Pursuant to 28 U.S.C. § 1915(e)(2)(B), the court must dismiss any IFP complaint that is facially frivolous or malicious, fails to state a claim upon which relief may be granted, or seeks monetary relief against a defendant who is immune from such relief. Similarly, Section 1915A provides that the Court shall conduct an initial review of any prisoner complaint against a governmental entity, officer, or employee, and shall dismiss the complaint or any portion thereof if the defects listed in Section 1915(e)(2)(B) are identified. Under both statutes, this initial review of whether the complaint states a claim upon which relief may be granted asks whether it contains "sufficient factual matter, accepted as true, to state a claim to relief that is plausible on its face," such that it would survive a motion to dismiss under Federal Rule of Civil Procedure 12(b)(6). Hill v. Lappin, 630 F.3d 468, 470-71 (6th Cir. 2010) (quoting Ashcroft v. Iqbal, 556 U.S. 662, 678 (2009)). "A claim has facial plausibility when the plaintiff pleads factual content that allows the court to draw the reasonable inference that the defendant is liable for the misconduct alleged." Iqbal, 556 U.S. at 678. Applying this standard, the court must view the complaint in the light most favorable to the plaintiff and, again, must take all well-pleaded factual allegations as true. Tackett v. M & G Polymers, USA, LLC, 561 F.3d 478, 488 (6th Cir. 2009) (citing Gunasekera v. Irwin, 551 F.3d 461, 466 (6th Cir. 2009) (citations omitted)). Furthermore, pro se pleadings must be liberally construed and "held to less stringent standards than formal pleadings drafted by lawyers." Erickson v. Pardus, 551 U.S. 89, 94 (2007) (quoting Estelle v. Gamble, 429 U.S. 97, 106 (1976)).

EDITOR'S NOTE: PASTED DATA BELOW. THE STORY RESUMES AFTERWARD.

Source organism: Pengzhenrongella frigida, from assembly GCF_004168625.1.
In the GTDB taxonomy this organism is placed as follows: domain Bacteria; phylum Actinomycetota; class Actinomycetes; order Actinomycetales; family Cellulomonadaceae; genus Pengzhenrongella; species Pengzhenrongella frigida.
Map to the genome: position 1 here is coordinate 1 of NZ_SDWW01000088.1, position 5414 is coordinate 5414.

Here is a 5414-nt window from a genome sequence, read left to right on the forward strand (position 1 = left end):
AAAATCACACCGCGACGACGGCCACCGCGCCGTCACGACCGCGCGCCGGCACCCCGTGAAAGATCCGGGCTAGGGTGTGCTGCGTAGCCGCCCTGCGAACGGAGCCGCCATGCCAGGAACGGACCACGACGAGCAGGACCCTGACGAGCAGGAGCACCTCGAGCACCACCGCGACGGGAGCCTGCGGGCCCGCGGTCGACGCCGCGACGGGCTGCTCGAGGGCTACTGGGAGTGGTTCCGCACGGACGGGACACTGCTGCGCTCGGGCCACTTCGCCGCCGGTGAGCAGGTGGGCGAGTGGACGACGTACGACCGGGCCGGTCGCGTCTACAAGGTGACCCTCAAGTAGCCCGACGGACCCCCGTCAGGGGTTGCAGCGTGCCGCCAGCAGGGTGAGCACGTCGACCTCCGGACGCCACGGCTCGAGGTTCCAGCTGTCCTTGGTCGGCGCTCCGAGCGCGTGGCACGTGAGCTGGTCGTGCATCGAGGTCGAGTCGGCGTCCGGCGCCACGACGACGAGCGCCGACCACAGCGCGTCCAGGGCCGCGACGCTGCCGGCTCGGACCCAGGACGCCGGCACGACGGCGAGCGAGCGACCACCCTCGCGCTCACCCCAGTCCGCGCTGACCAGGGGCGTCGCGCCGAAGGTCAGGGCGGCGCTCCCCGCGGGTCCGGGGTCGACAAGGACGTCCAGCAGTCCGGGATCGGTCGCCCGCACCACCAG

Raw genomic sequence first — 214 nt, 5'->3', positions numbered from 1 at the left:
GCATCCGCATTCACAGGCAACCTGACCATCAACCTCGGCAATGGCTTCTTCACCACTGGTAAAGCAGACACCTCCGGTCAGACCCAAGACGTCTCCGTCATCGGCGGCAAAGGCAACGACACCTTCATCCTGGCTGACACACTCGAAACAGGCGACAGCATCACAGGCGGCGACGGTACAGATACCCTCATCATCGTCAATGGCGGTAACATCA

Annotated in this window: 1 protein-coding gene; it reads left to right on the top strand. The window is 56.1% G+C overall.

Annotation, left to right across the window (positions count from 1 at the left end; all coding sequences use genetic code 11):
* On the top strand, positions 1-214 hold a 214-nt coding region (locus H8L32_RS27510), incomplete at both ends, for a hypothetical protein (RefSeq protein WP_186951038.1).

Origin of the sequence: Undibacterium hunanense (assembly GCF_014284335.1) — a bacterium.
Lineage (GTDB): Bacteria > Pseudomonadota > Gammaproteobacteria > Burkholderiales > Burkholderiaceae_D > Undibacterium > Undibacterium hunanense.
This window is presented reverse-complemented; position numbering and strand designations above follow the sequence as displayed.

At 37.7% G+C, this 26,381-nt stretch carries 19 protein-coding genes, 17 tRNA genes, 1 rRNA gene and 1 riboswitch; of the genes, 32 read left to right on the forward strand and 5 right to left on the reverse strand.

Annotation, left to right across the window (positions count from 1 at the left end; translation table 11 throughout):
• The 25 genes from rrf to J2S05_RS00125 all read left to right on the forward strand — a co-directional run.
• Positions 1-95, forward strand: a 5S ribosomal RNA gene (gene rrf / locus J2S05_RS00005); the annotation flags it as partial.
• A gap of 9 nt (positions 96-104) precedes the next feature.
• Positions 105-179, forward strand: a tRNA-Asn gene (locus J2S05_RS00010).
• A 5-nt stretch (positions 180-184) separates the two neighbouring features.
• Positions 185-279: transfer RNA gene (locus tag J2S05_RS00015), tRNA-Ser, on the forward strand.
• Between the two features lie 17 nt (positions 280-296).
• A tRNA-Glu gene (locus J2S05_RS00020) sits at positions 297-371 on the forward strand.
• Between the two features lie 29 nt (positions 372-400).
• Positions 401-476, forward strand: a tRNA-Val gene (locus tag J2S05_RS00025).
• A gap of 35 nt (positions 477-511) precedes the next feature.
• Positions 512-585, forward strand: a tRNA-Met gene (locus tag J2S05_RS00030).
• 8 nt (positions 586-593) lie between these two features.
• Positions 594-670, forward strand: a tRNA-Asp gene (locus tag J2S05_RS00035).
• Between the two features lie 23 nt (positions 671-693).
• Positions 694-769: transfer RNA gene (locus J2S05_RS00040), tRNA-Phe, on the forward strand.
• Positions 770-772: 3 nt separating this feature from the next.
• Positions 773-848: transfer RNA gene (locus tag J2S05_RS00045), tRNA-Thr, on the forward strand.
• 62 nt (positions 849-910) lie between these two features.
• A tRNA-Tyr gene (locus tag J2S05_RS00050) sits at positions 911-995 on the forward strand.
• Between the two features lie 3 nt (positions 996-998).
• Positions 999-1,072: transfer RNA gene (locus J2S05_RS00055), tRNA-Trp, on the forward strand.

B. Allegations of the Complaint
Without specifying the source of his cause of action against the defendants, the plaintiff's complaint seeks to vindicate alleged violations of his civil rights, citing "False imprisonment and the 8th Amendment." (Doc. No. 1 at 3.) The plaintiff alleges that, at some point after he and defendant Eric Jackson reconciled as friends "in the early part of 2016," he met Mr. Jackson at a bank in Dover, Tennessee, to cash a check. (Doc. No. 1 at 4.) After cashing the check, the plaintiff discovered that he was being sought on charges of forgery and theft of services based on a check written by Charlie Jackson, when in fact it was Eric Jackson who made changes to the check. (Id. at 5.) His subsequent arrest on those charges appears to have resulted in a violation of his probation, and he has lost his house and possessions due to being incarcerated. (Id.) Even though Eric Jackson subsequently took full responsibility and "has been turned in and doing prison time on the charge," the plaintiff is still in prison. (Id. at 6.) He complains that "once again I am in this Stewart County Jail Detention Center on a false charge and this place has refused my medication till it caused me more problems with my lungs and my breathing." (Id.)
The plaintiff concludes that the harm he has suffered could have been avoided "[i]f the said Mr. Charlie Jackson had only put charges on his son on the check that his son changed and not pursued to put it on me, especially [be]cause his father had known that his son could and would do things of this nature[.]" (Id. at 6-7.) He seeks monetary relief from Charlie Jackson, Eric Jackson, and Jackson Logging Co., including a cash reimbursement for itemized losses, $250,000.00 for mental and/or emotional distress, and $500,000.00 "for the medical due to the fact if this charge was not placed on me I would not [have] been incarcerated to have the neglect or abuse done to me." (Id. at 3.)